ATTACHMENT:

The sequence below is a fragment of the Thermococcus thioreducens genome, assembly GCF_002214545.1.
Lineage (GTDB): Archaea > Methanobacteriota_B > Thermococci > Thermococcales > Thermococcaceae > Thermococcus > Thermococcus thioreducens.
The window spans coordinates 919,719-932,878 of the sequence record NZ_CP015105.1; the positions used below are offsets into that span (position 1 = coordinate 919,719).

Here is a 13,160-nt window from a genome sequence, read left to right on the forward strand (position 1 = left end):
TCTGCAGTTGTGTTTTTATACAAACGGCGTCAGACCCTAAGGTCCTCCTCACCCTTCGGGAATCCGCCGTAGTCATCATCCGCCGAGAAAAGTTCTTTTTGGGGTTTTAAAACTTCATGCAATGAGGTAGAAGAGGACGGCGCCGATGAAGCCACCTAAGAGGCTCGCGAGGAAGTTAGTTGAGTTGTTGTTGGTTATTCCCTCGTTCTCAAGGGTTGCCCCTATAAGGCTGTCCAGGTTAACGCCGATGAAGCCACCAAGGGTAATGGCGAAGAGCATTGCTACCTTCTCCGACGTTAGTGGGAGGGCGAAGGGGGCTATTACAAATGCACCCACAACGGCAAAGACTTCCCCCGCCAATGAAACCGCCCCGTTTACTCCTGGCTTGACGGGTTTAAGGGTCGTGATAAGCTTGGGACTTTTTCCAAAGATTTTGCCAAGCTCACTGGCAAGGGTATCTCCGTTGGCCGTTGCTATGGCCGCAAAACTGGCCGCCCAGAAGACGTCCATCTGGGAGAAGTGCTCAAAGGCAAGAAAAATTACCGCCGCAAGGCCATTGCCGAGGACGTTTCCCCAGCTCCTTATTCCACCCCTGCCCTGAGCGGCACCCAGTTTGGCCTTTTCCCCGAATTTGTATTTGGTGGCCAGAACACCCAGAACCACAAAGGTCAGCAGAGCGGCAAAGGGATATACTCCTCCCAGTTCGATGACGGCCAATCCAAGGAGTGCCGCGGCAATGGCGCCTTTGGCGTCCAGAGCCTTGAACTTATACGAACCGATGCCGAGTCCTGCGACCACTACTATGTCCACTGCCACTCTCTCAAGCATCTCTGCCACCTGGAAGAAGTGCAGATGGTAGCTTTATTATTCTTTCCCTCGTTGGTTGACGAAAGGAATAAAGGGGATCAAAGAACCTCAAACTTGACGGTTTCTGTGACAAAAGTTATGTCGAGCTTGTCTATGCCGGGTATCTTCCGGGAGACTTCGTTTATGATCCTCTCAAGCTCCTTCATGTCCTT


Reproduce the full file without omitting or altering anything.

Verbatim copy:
The sequence below is a fragment of the Thermococcus thioreducens genome, assembly GCF_002214545.1.
Lineage (GTDB): Archaea > Methanobacteriota_B > Thermococci > Thermococcales > Thermococcaceae > Thermococcus > Thermococcus thioreducens.
The window spans coordinates 919,719-932,878 of the sequence record NZ_CP015105.1; the positions used below are offsets into that span (position 1 = coordinate 919,719).

Here is a 13,160-nt window from a genome sequence, read left to right on the forward strand (position 1 = left end):
TCTGCAGTTGTGTTTTTATACAAACGGCGTCAGACCCTAAGGTCCTCCTCACCCTTCGGGAATCCGCCGTAGTCATCATCCGCCGAGAAAAGTTCTTTTTGGGGTTTTAAAACTTCATGCAATGAGGTAGAAGAGGACGGCGCCGATGAAGCCACCTAAGAGGCTCGCGAGGAAGTTAGTTGAGTTGTTGTTGGTTATTCCCTCGTTCTCAAGGGTTGCCCCTATAAGGCTGTCCAGGTTAACGCCGATGAAGCCACCAAGGGTAATGGCGAAGAGCATTGCTACCTTCTCCGACGTTAGTGGGAGGGCGAAGGGGGCTATTACAAATGCACCCACAACGGCAAAGACTTCCCCCGCCAATGAAACCGCCCCGTTTACTCCTGGCTTGACGGGTTTAAGGGTCGTGATAAGCTTGGGACTTTTTCCAAAGATTTTGCCAAGCTCACTGGCAAGGGTATCTCCGTTGGCCGTTGCTATGGCCGCAAAACTGGCCGCCCAGAAGACGTCCATCTGGGAGAAGTGCTCAAAGGCAAGAAAAATTACCGCCGCAAGGCCATTGCCGAGGACGTTTCCCCAGCTCCTTATTCCACCCCTGCCCTGAGCGGCACCCAGTTTGGCCTTTTCCCCGAATTTGTATTTGGTGGCCAGAACACCCAGAACCACAAAGGTCAGCAGAGCGGCAAAGGGATATACTCCTCCCAGTTCGATGACGGCCAATCCAAGGAGTGCCGCGGCAATGGCGCCTTTGGCGTCCAGAGCCTTGAACTTATACGAACCGATGCCGAGTCCTGCGACCACTACTATGTCCACTGCCACTCTCTCAAGCATCTCTGCCACCTGGAAGAAGTGCAGATGGTAGCTTTATTATTCTTTCCCTCGTTGGTTGACGAAAGGAATAAAGGGGATCAAAGAACCTCAAACTTGACGGTTTCTGTGACAAAAGTTATGTCGAGCTTGTCTATGCCGGGTATCTTCCGGGAGACTTCGTTTATGATCCTCTCAAGCTCCTTCATGTCCTT